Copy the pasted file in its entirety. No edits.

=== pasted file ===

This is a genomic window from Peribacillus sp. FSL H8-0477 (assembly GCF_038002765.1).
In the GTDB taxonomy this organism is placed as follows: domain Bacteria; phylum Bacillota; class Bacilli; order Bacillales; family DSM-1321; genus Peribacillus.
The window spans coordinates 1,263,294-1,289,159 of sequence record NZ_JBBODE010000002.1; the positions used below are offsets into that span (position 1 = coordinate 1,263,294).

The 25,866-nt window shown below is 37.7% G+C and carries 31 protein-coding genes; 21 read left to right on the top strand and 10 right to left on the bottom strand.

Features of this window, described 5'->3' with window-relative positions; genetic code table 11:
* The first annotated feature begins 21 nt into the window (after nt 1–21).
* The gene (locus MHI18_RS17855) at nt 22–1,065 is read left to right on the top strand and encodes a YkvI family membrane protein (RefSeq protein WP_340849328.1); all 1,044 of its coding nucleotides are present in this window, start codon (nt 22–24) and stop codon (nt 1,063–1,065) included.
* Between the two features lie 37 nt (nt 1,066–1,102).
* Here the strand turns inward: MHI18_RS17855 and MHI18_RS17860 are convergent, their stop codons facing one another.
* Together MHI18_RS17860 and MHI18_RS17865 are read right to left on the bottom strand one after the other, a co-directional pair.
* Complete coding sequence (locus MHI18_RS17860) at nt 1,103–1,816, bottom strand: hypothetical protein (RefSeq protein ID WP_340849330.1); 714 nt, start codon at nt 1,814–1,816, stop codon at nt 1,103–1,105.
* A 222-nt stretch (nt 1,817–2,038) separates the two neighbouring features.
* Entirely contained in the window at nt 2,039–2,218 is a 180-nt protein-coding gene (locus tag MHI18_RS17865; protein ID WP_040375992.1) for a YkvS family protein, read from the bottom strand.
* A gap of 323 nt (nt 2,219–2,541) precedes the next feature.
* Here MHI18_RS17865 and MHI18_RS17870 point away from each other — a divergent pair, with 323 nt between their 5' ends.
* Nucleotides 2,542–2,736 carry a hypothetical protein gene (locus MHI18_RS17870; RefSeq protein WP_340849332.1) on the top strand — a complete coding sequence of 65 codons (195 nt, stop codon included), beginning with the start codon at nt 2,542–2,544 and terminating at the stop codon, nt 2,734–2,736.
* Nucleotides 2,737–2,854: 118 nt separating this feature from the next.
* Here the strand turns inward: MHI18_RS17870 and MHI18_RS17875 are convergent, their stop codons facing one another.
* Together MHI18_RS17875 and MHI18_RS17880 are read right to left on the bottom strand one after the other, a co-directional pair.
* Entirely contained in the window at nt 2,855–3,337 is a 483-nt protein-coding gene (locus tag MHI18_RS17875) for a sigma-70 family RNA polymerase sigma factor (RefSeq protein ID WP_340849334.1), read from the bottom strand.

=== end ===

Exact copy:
This is a genomic window from Peribacillus sp. FSL H8-0477 (assembly GCF_038002765.1).
In the GTDB taxonomy this organism is placed as follows: domain Bacteria; phylum Bacillota; class Bacilli; order Bacillales; family DSM-1321; genus Peribacillus.
The window spans coordinates 1,263,294-1,289,159 of sequence record NZ_JBBODE010000002.1; the positions used below are offsets into that span (position 1 = coordinate 1,263,294).

The 25,866-nt window shown below is 37.7% G+C and carries 31 protein-coding genes; 21 read left to right on the top strand and 10 right to left on the bottom strand.

Features of this window, described 5'->3' with window-relative positions; genetic code table 11:
* The first annotated feature begins 21 nt into the window (after nt 1–21).
* The gene (locus MHI18_RS17855) at nt 22–1,065 is read left to right on the top strand and encodes a YkvI family membrane protein (RefSeq protein WP_340849328.1); all 1,044 of its coding nucleotides are present in this window, start codon (nt 22–24) and stop codon (nt 1,063–1,065) included.
* Between the two features lie 37 nt (nt 1,066–1,102).
* Here the strand turns inward: MHI18_RS17855 and MHI18_RS17860 are convergent, their stop codons facing one another.
* Together MHI18_RS17860 and MHI18_RS17865 are read right to left on the bottom strand one after the other, a co-directional pair.
* Complete coding sequence (locus MHI18_RS17860) at nt 1,103–1,816, bottom strand: hypothetical protein (RefSeq protein ID WP_340849330.1); 714 nt, start codon at nt 1,814–1,816, stop codon at nt 1,103–1,105.
* A 222-nt stretch (nt 1,817–2,038) separates the two neighbouring features.
* Entirely contained in the window at nt 2,039–2,218 is a 180-nt protein-coding gene (locus tag MHI18_RS17865; protein ID WP_040375992.1) for a YkvS family protein, read from the bottom strand.
* A gap of 323 nt (nt 2,219–2,541) precedes the next feature.
* Here MHI18_RS17865 and MHI18_RS17870 point away from each other — a divergent pair, with 323 nt between their 5' ends.
* Nucleotides 2,542–2,736 carry a hypothetical protein gene (locus MHI18_RS17870; RefSeq protein WP_340849332.1) on the top strand — a complete coding sequence of 65 codons (195 nt, stop codon included), beginning with the start codon at nt 2,542–2,544 and terminating at the stop codon, nt 2,734–2,736.
* Nucleotides 2,737–2,854: 118 nt separating this feature from the next.
* Here the strand turns inward: MHI18_RS17870 and MHI18_RS17875 are convergent, their stop codons facing one another.
* Together MHI18_RS17875 and MHI18_RS17880 are read right to left on the bottom strand one after the other, a co-directional pair.
* Entirely contained in the window at nt 2,855–3,337 is a 483-nt protein-coding gene (locus tag MHI18_RS17875) for a sigma-70 family RNA polymerase sigma factor (RefSeq protein ID WP_340849334.1), read from the bottom strand.